If your company is working on a new website or app, putting your users at the core of its development is key. After all, while you can try to wow your users with state-of-the-art features, if your app doesn’t solve a real user problem, then it will more than likely fall flat. Focusing on what the user needs rather than your business goals will result in a more successful end product. So, when it comes to designing a website or app, accessibility, usability, and simplicity should be fundamental to the design process.
Why is Human-Centred Design Important?
Human-centred design is all about enhancing the usability and user experience of a product or service. That means putting the customer first throughout and considering how real people will use the product. Of course, it takes a lot of work; you need to take the time to understand your users, their problems and desires. However, in doing that, you are much better placed to create a product that will help them to lead a more productive life.
The best way to understand the difference human-centred design can make is to look at examples of companies who have embraced it. Read on for five examples of human-centred design, where users have been key from start to finish; the results speak for themselves.
As one of the most widely used language-learning apps, Duolingo certainly must be doing something right. The first thing you’ll notice, if you take a look, is the app’s simplistic design. The company recognises that when people are embarking on learning something new, the last thing they need is a hurdle before they even get started. In addition, the company clearly did its user research and realised that people learning languages need continual praise and recognition. To make that work in an app, they have used gamification where each stage needs to be completed before the next task is unveiled. CTAs are placed in just the right place to encourage users to move on when they’ve uncovered new learning categories. The result is a learning app that enables users to track their progress and feel like they are advancing without being overloaded with information. The systematic approach keeps users engaged. And the proof is in its success; the app has millions of downloads on both iOS and Android.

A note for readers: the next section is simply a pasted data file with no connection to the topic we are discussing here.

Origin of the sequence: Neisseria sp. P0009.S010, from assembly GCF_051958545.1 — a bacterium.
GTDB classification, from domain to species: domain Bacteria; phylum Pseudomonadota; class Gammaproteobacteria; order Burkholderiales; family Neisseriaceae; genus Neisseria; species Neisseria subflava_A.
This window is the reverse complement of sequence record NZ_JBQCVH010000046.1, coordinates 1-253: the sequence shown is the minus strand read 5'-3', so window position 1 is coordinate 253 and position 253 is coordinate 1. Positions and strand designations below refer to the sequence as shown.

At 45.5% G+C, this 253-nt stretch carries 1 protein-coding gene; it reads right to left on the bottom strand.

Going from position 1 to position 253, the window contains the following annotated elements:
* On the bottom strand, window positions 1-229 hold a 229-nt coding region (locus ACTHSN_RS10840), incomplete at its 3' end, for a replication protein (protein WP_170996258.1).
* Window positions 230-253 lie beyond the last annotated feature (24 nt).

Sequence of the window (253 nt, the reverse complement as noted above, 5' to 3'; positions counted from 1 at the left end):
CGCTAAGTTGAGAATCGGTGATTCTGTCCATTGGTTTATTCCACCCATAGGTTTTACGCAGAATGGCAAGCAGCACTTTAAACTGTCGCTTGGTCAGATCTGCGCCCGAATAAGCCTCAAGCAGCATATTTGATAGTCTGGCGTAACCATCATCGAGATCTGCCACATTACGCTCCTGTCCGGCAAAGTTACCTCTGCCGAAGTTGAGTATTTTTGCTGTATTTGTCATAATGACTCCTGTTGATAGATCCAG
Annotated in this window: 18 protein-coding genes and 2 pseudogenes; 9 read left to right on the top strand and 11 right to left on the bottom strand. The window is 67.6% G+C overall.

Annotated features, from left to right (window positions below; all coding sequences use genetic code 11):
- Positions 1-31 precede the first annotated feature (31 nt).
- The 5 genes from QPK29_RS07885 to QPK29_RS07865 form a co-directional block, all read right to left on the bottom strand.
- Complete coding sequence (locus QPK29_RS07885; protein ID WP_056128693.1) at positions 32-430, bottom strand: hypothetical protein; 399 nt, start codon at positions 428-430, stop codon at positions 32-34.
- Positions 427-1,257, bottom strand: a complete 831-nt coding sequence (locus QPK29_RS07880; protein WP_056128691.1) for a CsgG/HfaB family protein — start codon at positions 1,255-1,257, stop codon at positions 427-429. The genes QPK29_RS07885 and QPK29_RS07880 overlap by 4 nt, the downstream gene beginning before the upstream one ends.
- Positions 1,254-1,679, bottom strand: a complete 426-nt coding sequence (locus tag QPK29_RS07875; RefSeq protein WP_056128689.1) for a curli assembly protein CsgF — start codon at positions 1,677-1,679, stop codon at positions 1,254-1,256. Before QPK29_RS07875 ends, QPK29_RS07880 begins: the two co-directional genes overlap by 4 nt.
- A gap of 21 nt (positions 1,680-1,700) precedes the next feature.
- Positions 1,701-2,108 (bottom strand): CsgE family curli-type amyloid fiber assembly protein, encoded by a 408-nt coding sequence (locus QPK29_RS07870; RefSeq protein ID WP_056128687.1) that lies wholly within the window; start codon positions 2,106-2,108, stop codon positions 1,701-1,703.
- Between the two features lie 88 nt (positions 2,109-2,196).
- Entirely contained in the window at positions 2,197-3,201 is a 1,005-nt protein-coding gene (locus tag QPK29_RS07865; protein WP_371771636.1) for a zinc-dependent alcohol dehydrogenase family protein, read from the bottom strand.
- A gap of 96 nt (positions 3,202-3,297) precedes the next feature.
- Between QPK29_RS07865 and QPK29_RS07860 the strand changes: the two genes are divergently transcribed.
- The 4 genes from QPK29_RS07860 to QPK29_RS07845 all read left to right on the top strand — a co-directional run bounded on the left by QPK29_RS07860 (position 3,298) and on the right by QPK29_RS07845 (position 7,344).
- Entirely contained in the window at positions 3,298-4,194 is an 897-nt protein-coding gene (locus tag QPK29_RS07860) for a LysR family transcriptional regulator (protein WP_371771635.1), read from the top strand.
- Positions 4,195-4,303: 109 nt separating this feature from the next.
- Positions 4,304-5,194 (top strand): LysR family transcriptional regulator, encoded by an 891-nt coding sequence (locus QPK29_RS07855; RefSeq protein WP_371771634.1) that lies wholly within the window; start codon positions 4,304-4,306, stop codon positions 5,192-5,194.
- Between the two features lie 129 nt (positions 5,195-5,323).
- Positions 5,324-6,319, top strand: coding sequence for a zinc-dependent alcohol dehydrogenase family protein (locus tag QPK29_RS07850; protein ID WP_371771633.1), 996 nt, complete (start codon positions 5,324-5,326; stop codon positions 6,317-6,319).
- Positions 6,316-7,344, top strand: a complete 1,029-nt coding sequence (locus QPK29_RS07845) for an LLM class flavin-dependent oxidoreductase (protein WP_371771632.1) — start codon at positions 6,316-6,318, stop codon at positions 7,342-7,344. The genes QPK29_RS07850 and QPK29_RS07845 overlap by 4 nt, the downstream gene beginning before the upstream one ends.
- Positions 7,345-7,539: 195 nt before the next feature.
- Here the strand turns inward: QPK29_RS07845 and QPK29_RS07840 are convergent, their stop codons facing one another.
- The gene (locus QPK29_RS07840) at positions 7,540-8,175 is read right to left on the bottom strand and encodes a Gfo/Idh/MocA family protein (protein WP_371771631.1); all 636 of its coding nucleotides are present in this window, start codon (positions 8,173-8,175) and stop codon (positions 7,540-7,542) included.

A company that shows a great example of how to keep things simple is Trello. The online collaboration tool aims to help users keep their projects and discussion boards organised in one place. When it comes to the design, there are no additional features. Users are easily able to navigate through different boards. And this comes down to understanding those users. After all, a tool aimed at helping organise projects, shouldn’t create more work. As Trello has expertly demonstrated, it had to keep things simple and only give users the features they actually need to facilitate the task at hand.
The whole ethos of Airbnb, the accommodation-sharing platform, comes from a human-centred design approach. Their business model is based on the goal to help anyone belong anywhere. They understood two core user problems; people found it difficult to search for unique or specific travel destinations, and property owners found it difficult to market their properties. They have built a diverse, inclusive community or hosts and travellers so that everyone can find what they’re looking for. And, the human-centred approach filters down to every level of the business. The user experience is simple with easy-to-use filters enabling users to search quickly and efficiently within their criteria. And the result of the human-centred approach, over 150 million users to date.